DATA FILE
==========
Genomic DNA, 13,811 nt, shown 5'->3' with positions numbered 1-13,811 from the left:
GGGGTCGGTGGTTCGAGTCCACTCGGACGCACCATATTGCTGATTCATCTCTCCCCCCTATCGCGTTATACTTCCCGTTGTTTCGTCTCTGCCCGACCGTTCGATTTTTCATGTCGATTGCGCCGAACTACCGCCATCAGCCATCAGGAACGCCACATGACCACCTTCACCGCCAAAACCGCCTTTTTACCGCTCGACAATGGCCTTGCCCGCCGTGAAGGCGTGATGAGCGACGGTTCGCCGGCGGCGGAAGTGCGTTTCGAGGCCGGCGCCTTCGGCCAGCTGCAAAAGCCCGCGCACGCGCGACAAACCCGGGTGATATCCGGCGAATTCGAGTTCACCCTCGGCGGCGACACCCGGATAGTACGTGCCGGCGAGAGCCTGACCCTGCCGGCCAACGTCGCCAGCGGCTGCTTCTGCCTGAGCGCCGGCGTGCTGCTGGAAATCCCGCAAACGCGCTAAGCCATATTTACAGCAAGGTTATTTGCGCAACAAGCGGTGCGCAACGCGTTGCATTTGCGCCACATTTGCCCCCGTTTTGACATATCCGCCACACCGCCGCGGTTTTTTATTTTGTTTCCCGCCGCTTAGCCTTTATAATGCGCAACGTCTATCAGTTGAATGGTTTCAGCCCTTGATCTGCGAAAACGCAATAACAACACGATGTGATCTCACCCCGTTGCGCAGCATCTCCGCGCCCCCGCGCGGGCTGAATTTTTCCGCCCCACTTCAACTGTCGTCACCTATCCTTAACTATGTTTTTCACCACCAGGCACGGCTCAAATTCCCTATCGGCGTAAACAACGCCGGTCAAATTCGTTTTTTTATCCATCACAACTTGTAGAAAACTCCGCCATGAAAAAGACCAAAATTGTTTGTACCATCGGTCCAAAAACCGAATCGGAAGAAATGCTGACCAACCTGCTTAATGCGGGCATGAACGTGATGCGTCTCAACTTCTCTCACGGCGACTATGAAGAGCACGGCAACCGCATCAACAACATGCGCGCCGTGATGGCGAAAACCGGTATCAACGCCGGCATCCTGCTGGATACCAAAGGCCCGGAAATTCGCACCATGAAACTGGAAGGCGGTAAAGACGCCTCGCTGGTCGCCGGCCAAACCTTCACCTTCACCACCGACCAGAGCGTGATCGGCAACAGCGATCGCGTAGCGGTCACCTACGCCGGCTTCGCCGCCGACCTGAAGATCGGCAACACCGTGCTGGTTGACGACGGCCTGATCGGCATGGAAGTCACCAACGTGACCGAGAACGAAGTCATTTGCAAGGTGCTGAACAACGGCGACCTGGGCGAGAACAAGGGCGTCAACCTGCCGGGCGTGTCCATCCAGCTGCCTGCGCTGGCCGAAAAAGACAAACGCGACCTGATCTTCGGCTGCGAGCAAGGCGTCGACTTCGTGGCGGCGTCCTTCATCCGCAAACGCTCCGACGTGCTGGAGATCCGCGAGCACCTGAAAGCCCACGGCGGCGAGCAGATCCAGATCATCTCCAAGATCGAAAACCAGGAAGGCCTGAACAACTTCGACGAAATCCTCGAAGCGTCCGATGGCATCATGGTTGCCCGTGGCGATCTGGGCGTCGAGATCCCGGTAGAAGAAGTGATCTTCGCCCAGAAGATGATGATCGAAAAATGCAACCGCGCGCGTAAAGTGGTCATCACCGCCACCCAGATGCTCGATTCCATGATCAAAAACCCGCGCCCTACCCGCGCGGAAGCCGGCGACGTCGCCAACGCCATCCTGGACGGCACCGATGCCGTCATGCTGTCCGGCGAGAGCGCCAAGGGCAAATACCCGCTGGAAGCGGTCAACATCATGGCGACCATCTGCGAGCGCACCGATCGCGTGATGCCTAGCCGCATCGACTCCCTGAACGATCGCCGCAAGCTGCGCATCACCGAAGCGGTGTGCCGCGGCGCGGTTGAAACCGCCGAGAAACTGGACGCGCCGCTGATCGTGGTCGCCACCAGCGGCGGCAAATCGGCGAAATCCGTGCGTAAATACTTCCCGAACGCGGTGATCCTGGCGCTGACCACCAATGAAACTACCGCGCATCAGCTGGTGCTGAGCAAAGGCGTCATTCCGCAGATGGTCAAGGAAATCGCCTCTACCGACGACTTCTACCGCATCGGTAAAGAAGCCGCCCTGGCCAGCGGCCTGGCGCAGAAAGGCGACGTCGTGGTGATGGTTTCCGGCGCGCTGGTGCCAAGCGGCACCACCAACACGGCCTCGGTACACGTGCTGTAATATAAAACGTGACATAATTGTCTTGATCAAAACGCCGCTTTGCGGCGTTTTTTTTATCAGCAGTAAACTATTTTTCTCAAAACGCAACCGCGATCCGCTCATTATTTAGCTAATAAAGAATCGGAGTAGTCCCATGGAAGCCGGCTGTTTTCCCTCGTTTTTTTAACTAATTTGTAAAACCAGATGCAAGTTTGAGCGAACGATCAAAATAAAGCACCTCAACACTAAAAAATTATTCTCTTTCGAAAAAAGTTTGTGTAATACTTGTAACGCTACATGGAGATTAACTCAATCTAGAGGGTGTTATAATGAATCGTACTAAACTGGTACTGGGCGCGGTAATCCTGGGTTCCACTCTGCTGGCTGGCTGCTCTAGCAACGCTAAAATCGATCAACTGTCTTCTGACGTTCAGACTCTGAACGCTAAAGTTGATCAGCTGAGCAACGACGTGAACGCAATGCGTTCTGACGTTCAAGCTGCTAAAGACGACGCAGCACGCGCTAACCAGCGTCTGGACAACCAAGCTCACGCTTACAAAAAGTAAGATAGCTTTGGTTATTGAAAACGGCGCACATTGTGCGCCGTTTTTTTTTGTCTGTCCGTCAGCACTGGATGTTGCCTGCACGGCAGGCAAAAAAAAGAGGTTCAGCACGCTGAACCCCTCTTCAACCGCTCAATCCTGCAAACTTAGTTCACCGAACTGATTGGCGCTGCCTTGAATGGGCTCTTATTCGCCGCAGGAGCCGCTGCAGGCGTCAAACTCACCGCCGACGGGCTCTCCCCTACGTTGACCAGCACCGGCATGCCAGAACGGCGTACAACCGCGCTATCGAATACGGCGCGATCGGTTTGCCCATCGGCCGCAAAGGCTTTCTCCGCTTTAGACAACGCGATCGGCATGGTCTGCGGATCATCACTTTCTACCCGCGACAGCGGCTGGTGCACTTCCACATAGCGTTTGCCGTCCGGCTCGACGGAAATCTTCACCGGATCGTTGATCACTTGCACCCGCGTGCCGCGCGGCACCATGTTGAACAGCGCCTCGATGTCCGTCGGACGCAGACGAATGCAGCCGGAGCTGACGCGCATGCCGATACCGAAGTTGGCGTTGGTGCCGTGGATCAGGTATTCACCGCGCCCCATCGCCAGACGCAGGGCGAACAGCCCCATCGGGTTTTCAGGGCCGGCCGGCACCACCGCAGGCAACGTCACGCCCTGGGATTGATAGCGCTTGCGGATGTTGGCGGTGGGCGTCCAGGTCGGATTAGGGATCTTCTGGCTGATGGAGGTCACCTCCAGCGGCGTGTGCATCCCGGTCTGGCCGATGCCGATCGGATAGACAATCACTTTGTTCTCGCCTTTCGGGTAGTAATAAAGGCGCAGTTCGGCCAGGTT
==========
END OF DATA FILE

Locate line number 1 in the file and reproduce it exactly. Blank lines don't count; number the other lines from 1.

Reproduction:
Genomic DNA, 13,811 nt, shown 5'->3' with positions numbered 1-13,811 from the left: